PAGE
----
How to Conserve IPv4 Addresses


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Five ways managers and network engineers at independent ISPs can work together to better use IPv4 addresses before they run out. These slides accompany our guide "How to Conserve IPv4 Addresses While You Plan for IPv6" available at

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How to Conserve IPv4 Addresses

  1. How to Conserve IPv4 Addresses While You Plan for IPv6
  2. Five ways non-technical managers and network engineers can work together to better use IPv4 addresses before they run out.
  3. Why Should I Conserve v4 Addresses? The End is Near IANA is out of IPv4 addresses. IPv6 will replace IPv4, but… You’re not ready, are you?
  4. What to do? Conserve the IPv4 space you have now, while you get ready for IPv6.
  5. Step #1 Keep Meticulous Records
  6. Inventory Know how many addresses you have. Utilization Know which addresses are assigned to equipment and users, and whether or not they are really being used. Demand Know how many new customers you typically acquire in a given time period, as well as any network projects that may require new address assignments, and plan accordingly.
  7. Step #2 Consolidate Subnets
  8. Each subnet claims 3 IP addresses: <ul><li>1 for the network address
  9. 1 for the broadcast address
  10. 1 for the gateway or logical interface address </li></ul>So, you have fewer addresses to allocate to paying customers. Consolidate unnecessary subnets and reclaim those addresses to use until you implement IPv6.
  11. Step #3 Reclaim Addresses
  12. Drain the Pools <ul><li>Check your old (dial-up) pools, reclaim what isn’t being used
  13. Shrink under-utilized pools
  14. Make sure all IP pools are being monitored for utilization </li></ul>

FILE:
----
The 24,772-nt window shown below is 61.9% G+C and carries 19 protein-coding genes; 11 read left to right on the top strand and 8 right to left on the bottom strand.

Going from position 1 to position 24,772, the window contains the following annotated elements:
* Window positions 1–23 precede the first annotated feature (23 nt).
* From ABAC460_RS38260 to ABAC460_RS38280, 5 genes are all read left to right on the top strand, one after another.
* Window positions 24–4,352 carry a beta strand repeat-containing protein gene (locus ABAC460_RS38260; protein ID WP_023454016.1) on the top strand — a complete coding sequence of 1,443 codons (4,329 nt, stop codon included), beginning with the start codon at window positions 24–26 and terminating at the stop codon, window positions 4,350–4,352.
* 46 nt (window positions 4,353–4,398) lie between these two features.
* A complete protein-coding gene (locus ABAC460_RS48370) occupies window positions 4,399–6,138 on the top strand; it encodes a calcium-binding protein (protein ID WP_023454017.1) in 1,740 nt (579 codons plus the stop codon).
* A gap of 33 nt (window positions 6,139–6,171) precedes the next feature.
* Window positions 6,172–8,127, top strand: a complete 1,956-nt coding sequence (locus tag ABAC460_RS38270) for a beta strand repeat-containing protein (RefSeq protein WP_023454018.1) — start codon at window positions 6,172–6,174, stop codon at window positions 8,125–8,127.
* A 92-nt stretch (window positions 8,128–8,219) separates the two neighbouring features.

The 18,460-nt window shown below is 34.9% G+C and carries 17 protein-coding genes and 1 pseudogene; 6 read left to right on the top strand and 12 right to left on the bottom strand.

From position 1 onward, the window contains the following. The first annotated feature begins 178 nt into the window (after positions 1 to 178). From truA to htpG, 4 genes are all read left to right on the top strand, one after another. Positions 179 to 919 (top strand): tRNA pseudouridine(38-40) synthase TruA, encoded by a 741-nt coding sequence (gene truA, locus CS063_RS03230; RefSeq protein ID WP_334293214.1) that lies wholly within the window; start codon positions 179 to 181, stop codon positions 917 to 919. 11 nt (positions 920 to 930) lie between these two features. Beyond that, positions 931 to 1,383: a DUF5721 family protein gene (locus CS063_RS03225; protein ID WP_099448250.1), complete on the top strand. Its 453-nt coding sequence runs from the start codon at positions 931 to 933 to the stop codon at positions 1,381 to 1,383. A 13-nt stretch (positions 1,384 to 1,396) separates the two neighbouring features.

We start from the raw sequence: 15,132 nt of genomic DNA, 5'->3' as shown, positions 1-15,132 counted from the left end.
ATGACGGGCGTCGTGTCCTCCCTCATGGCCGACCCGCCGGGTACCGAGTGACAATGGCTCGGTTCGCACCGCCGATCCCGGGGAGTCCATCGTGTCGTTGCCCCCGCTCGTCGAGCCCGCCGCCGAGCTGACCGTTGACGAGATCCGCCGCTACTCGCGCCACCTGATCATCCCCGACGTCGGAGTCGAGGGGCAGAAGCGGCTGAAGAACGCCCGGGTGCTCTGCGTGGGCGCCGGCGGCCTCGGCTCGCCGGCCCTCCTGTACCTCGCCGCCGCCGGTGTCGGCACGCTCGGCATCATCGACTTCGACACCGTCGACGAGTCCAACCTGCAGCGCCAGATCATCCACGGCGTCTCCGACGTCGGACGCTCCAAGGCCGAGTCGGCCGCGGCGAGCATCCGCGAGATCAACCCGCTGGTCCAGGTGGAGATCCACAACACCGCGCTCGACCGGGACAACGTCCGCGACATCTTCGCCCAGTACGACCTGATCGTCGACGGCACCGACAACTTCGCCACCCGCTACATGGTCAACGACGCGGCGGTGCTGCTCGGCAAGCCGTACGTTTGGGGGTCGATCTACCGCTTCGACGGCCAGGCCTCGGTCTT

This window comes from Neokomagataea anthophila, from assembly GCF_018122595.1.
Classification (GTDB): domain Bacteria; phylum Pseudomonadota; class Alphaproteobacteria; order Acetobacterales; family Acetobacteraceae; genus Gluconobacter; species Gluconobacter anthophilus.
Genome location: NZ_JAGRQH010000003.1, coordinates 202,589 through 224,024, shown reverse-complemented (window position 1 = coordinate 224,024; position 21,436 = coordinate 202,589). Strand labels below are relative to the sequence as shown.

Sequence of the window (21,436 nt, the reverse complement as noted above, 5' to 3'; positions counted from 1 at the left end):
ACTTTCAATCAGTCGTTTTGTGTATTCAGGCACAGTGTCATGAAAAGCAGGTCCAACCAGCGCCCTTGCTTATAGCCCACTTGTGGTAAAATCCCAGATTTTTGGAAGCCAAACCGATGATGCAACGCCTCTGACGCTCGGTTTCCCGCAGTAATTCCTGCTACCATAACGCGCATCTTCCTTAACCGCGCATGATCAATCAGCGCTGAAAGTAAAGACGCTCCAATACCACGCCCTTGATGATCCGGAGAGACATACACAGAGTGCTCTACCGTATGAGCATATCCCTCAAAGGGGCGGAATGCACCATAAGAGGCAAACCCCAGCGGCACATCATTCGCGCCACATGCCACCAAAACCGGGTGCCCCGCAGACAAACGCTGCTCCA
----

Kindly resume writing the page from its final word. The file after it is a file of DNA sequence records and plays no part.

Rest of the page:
15. Step #4 Get Rid of Static
  16. Who needs a static IP? Residential users? Not usually, unless they’re running a web server. But that’s a violation of your terms of service, isn’t it? Businesses customers? Possibly. If they’re running a web server or processing secure transactions, then yes.
  17. Step #5 Get a Single Provider
  18. Calculate your true allocation: <ul><li>How many IP addresses do you get from your backbone provider (even if you don’t use them)?
  19. How many do you get from ARIN or a managed services provider (think “portable” IP space)?
  20. Add ‘em all up. </li></ul>
  21. Calculate your true utilization: <ul><li>How many IP addresses are in-use in your network?
  22. Divide the in-use addresses by the total allocation you calculated in the previous slide to see true utilization.
  23. If utilization is 85% or greater, you may qualify for another IPv4 distribution. If not, consider surrendering the IP space from other providers and consolidate with one provider, then request additional IPv4 space through that provider. </li></ul>
  24. Download the full How-to Guide:
  25. Is Your Network Ready for IPv6? Get tested.